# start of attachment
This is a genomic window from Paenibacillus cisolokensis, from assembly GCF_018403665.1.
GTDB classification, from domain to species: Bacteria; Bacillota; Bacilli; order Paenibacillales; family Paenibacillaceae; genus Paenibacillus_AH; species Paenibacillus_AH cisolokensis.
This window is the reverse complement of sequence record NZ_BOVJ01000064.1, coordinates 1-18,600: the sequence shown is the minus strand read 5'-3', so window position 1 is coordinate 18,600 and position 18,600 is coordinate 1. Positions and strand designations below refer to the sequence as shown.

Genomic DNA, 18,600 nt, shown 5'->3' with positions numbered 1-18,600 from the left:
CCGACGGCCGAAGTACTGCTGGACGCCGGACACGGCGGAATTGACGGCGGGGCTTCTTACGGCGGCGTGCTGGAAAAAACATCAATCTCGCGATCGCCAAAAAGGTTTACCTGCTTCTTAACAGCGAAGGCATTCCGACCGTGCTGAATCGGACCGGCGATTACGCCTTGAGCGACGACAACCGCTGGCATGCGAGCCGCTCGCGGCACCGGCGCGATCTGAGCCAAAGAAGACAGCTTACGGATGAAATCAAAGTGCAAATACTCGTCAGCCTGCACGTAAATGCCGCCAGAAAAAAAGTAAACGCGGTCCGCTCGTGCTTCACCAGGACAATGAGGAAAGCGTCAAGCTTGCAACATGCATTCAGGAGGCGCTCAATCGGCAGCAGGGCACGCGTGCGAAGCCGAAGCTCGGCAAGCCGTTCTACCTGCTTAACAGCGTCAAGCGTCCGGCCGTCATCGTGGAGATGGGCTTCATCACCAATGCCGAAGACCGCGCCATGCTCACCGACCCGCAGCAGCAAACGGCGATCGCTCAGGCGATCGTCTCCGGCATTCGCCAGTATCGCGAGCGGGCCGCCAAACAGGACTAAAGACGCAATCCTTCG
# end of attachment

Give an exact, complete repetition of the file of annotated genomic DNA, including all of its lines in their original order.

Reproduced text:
This is a genomic window from Paenibacillus cisolokensis, from assembly GCF_018403665.1.
GTDB classification, from domain to species: Bacteria; Bacillota; Bacilli; order Paenibacillales; family Paenibacillaceae; genus Paenibacillus_AH; species Paenibacillus_AH cisolokensis.
This window is the reverse complement of sequence record NZ_BOVJ01000064.1, coordinates 1-18,600: the sequence shown is the minus strand read 5'-3', so window position 1 is coordinate 18,600 and position 18,600 is coordinate 1. Positions and strand designations below refer to the sequence as shown.

Genomic DNA, 18,600 nt, shown 5'->3' with positions numbered 1-18,600 from the left:
CCGACGGCCGAAGTACTGCTGGACGCCGGACACGGCGGAATTGACGGCGGGGCTTCTTACGGCGGCGTGCTGGAAAAAACATCAATCTCGCGATCGCCAAAAAGGTTTACCTGCTTCTTAACAGCGAAGGCATTCCGACCGTGCTGAATCGGACCGGCGATTACGCCTTGAGCGACGACAACCGCTGGCATGCGAGCCGCTCGCGGCACCGGCGCGATCTGAGCCAAAGAAGACAGCTTACGGATGAAATCAAAGTGCAAATACTCGTCAGCCTGCACGTAAATGCCGCCAGAAAAAAAGTAAACGCGGTCCGCTCGTGCTTCACCAGGACAATGAGGAAAGCGTCAAGCTTGCAACATGCATTCAGGAGGCGCTCAATCGGCAGCAGGGCACGCGTGCGAAGCCGAAGCTCGGCAAGCCGTTCTACCTGCTTAACAGCGTCAAGCGTCCGGCCGTCATCGTGGAGATGGGCTTCATCACCAATGCCGAAGACCGCGCCATGCTCACCGACCCGCAGCAGCAAACGGCGATCGCTCAGGCGATCGTCTCCGGCATTCGCCAGTATCGCGAGCGGGCCGCCAAACAGGACTAAAGACGCAATCCTTCG